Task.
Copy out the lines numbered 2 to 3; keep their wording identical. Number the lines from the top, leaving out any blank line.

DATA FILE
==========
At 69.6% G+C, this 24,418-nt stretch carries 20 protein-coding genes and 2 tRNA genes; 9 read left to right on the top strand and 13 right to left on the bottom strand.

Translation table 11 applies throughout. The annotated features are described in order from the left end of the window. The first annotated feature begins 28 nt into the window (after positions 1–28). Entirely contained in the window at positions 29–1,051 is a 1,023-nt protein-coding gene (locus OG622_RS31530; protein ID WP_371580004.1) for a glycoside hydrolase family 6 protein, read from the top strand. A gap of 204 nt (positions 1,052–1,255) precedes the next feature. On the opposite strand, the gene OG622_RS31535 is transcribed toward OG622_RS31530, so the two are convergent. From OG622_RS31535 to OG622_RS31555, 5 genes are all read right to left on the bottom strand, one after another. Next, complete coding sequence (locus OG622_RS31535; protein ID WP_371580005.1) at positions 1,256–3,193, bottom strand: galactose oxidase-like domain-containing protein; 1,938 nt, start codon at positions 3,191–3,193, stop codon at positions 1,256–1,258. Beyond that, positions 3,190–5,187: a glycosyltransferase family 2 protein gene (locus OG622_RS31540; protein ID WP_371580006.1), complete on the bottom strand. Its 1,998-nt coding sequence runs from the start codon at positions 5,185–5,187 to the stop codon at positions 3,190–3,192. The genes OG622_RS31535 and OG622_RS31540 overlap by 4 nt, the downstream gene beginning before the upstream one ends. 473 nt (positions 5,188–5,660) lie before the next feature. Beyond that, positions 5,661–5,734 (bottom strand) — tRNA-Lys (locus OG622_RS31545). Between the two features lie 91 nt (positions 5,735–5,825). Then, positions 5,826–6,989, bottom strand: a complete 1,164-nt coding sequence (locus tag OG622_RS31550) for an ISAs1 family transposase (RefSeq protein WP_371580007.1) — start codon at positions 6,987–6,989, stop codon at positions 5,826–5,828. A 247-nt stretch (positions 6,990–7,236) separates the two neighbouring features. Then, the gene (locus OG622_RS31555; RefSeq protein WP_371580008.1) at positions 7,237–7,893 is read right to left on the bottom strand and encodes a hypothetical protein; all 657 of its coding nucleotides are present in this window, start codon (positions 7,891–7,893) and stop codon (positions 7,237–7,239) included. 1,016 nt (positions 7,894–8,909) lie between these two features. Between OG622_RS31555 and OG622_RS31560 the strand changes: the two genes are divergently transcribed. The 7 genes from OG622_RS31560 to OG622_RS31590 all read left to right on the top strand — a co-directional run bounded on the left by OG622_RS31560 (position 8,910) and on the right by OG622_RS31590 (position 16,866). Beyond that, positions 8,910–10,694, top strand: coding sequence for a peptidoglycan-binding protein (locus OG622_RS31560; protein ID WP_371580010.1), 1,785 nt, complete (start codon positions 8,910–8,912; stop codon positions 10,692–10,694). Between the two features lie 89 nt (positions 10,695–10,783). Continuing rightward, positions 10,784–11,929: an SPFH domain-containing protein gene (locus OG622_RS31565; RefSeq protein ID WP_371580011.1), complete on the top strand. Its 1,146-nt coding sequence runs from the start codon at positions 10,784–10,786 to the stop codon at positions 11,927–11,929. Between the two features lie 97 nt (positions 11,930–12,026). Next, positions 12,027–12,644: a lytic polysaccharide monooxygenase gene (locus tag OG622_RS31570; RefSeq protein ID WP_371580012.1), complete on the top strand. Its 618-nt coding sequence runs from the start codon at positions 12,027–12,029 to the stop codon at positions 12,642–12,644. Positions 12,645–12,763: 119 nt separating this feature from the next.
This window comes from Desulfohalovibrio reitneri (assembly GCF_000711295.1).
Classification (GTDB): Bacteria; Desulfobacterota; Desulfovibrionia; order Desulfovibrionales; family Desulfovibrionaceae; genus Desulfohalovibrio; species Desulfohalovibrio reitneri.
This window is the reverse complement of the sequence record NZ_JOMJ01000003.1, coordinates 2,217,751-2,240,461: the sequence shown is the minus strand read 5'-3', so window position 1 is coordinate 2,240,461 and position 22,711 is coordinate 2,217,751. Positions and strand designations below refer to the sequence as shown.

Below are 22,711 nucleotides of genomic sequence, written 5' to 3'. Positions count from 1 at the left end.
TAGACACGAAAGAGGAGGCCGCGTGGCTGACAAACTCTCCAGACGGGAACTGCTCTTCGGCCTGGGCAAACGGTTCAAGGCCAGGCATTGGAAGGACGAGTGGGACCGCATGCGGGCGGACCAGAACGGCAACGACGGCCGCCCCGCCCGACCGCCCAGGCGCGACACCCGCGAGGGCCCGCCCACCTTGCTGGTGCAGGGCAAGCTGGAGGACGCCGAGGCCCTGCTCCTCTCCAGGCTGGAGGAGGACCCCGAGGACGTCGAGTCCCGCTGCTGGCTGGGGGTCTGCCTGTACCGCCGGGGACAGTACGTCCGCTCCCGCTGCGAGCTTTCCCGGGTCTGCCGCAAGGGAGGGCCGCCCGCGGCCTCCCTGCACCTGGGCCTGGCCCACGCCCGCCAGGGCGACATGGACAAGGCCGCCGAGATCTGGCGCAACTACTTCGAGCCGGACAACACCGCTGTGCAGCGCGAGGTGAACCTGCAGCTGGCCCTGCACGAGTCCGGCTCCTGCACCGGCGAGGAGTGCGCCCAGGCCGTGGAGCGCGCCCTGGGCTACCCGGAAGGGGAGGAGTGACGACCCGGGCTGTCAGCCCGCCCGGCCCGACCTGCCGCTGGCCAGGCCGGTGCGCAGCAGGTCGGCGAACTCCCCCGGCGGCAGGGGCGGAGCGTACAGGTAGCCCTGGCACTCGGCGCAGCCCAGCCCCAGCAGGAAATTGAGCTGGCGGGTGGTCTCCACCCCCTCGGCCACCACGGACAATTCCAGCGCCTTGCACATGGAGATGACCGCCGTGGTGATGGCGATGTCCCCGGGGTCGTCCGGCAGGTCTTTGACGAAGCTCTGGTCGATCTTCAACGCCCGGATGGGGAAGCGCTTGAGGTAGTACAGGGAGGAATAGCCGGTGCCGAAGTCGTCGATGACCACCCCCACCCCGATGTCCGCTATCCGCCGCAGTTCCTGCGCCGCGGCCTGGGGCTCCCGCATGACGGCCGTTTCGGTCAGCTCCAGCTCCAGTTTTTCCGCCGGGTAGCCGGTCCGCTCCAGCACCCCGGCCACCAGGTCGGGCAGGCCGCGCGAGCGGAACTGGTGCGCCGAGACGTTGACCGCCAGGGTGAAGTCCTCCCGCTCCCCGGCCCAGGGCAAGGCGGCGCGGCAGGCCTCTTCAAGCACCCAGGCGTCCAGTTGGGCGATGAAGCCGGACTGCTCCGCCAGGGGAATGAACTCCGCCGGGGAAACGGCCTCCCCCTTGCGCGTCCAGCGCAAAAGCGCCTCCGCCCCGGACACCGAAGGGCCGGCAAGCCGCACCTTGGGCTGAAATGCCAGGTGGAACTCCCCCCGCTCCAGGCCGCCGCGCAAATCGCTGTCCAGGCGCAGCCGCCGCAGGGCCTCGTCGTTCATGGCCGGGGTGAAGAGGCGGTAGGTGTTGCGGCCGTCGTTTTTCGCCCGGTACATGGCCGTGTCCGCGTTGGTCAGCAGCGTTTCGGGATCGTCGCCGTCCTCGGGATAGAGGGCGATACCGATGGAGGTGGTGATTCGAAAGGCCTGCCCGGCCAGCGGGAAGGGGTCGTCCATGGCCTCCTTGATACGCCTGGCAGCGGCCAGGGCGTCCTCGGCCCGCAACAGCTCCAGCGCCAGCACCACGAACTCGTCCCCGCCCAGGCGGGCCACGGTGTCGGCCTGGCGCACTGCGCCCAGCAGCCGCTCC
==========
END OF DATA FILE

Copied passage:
Translation table 11 applies throughout. The annotated features are described in order from the left end of the window. The first annotated feature begins 28 nt into the window (after positions 1–28). Entirely contained in the window at positions 29–1,051 is a 1,023-nt protein-coding gene (locus OG622_RS31530; protein ID WP_371580004.1) for a glycoside hydrolase family 6 protein, read from the top strand. A gap of 204 nt (positions 1,052–1,255) precedes the next feature. On the opposite strand, the gene OG622_RS31535 is transcribed toward OG622_RS31530, so the two are convergent. From OG622_RS31535 to OG622_RS31555, 5 genes are all read right to left on the bottom strand, one after another. Next, complete coding sequence (locus OG622_RS31535; protein ID WP_371580005.1) at positions 1,256–3,193, bottom strand: galactose oxidase-like domain-containing protein; 1,938 nt, start codon at positions 3,191–3,193, stop codon at positions 1,256–1,258. Beyond that, positions 3,190–5,187: a glycosyltransferase family 2 protein gene (locus OG622_RS31540; protein ID WP_371580006.1), complete on the bottom strand. Its 1,998-nt coding sequence runs from the start codon at positions 5,185–5,187 to the stop codon at positions 3,190–3,192. The genes OG622_RS31535 and OG622_RS31540 overlap by 4 nt, the downstream gene beginning before the upstream one ends. 473 nt (positions 5,188–5,660) lie before the next feature. Beyond that, positions 5,661–5,734 (bottom strand) — tRNA-Lys (locus OG622_RS31545). Between the two features lie 91 nt (positions 5,735–5,825). Then, positions 5,826–6,989, bottom strand: a complete 1,164-nt coding sequence (locus tag OG622_RS31550) for an ISAs1 family transposase (RefSeq protein WP_371580007.1) — start codon at positions 6,987–6,989, stop codon at positions 5,826–5,828. A 247-nt stretch (positions 6,990–7,236) separates the two neighbouring features. Then, the gene (locus OG622_RS31555; RefSeq protein WP_371580008.1) at positions 7,237–7,893 is read right to left on the bottom strand and encodes a hypothetical protein; all 657 of its coding nucleotides are present in this window, start codon (positions 7,891–7,893) and stop codon (positions 7,237–7,239) included. 1,016 nt (positions 7,894–8,909) lie between these two features. Between OG622_RS31555 and OG622_RS31560 the strand changes: the two genes are divergently transcribed. The 7 genes from OG622_RS31560 to OG622_RS31590 all read left to right on the top strand — a co-directional run bounded on the left by OG622_RS31560 (position 8,910) and on the right by OG622_RS31590 (position 16,866). Beyond that, positions 8,910–10,694, top strand: coding sequence for a peptidoglycan-binding protein (locus OG622_RS31560; protein ID WP_371580010.1), 1,785 nt, complete (start codon positions 8,910–8,912; stop codon positions 10,692–10,694). Between the two features lie 89 nt (positions 10,695–10,783). Continuing rightward, positions 10,784–11,929: an SPFH domain-containing protein gene (locus OG622_RS31565; RefSeq protein ID WP_371580011.1), complete on the top strand. Its 1,146-nt coding sequence runs from the start codon at positions 10,784–10,786 to the stop codon at positions 11,927–11,929. Between the two features lie 97 nt (positions 11,930–12,026). Next, positions 12,027–12,644: a lytic polysaccharide monooxygenase gene (locus tag OG622_RS31570; RefSeq protein ID WP_371580012.1), complete on the top strand. Its 618-nt coding sequence runs from the start codon at positions 12,027–12,029 to the stop codon at positions 12,642–12,644. Positions 12,645–12,763: 119 nt separating this feature from the next.
This window comes from Desulfohalovibrio reitneri (assembly GCF_000711295.1).